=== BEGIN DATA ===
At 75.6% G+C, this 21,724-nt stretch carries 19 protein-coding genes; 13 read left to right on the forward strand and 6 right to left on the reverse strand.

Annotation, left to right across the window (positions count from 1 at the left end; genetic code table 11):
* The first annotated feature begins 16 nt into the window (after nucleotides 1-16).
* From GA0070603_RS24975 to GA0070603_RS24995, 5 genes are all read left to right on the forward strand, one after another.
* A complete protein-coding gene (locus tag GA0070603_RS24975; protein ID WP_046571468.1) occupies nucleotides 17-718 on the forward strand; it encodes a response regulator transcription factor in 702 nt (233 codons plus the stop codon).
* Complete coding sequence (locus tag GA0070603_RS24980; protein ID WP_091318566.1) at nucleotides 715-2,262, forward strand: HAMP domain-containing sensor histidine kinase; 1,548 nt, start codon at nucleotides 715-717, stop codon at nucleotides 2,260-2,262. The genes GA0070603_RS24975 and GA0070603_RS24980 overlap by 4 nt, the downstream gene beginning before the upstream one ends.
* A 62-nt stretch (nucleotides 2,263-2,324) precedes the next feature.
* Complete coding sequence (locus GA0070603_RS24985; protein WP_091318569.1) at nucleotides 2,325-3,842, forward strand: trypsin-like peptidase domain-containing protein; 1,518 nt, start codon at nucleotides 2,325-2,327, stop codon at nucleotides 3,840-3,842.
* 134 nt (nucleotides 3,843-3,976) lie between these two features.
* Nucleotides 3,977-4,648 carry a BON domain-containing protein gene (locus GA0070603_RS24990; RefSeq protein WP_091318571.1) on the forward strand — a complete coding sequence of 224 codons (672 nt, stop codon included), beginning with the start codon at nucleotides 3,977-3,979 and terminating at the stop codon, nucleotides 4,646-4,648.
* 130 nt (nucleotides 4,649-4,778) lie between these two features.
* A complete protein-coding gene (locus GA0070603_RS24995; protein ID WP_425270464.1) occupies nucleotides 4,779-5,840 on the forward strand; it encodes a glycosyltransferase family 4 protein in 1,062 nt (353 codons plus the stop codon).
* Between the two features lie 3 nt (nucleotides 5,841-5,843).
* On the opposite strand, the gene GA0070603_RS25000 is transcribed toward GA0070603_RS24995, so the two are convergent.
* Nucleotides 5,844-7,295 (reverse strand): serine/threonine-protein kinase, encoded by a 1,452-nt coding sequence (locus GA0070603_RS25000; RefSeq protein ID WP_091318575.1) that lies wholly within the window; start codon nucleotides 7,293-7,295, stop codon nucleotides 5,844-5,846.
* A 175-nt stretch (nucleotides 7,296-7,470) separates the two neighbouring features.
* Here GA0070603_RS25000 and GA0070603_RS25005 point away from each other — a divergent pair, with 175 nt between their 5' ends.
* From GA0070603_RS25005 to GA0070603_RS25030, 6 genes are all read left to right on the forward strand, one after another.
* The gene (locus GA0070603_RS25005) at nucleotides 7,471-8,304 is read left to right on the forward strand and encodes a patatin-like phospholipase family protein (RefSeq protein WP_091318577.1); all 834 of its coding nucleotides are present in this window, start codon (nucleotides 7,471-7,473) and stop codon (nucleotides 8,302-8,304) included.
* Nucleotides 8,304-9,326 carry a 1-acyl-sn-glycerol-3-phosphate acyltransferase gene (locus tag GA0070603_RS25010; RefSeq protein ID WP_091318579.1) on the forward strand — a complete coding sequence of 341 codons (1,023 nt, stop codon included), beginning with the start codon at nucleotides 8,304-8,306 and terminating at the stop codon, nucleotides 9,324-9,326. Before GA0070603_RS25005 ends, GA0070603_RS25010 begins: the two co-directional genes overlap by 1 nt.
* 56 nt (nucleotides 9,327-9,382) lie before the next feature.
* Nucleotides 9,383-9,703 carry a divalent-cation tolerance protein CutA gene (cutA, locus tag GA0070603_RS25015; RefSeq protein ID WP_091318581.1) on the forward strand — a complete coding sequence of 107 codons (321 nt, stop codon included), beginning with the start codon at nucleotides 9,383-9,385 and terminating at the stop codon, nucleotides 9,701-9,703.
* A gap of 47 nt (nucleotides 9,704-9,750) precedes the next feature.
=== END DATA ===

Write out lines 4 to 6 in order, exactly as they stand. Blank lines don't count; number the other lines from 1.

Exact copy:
* From GA0070603_RS24975 to GA0070603_RS24995, 5 genes are all read left to right on the forward strand, one after another.
* A complete protein-coding gene (locus tag GA0070603_RS24975; protein ID WP_046571468.1) occupies nucleotides 17-718 on the forward strand; it encodes a response regulator transcription factor in 702 nt (233 codons plus the stop codon).
* Complete coding sequence (locus tag GA0070603_RS24980; protein ID WP_091318566.1) at nucleotides 715-2,262, forward strand: HAMP domain-containing sensor histidine kinase; 1,548 nt, start codon at nucleotides 715-717, stop codon at nucleotides 2,260-2,262. The genes GA0070603_RS24975 and GA0070603_RS24980 overlap by 4 nt, the downstream gene beginning before the upstream one ends.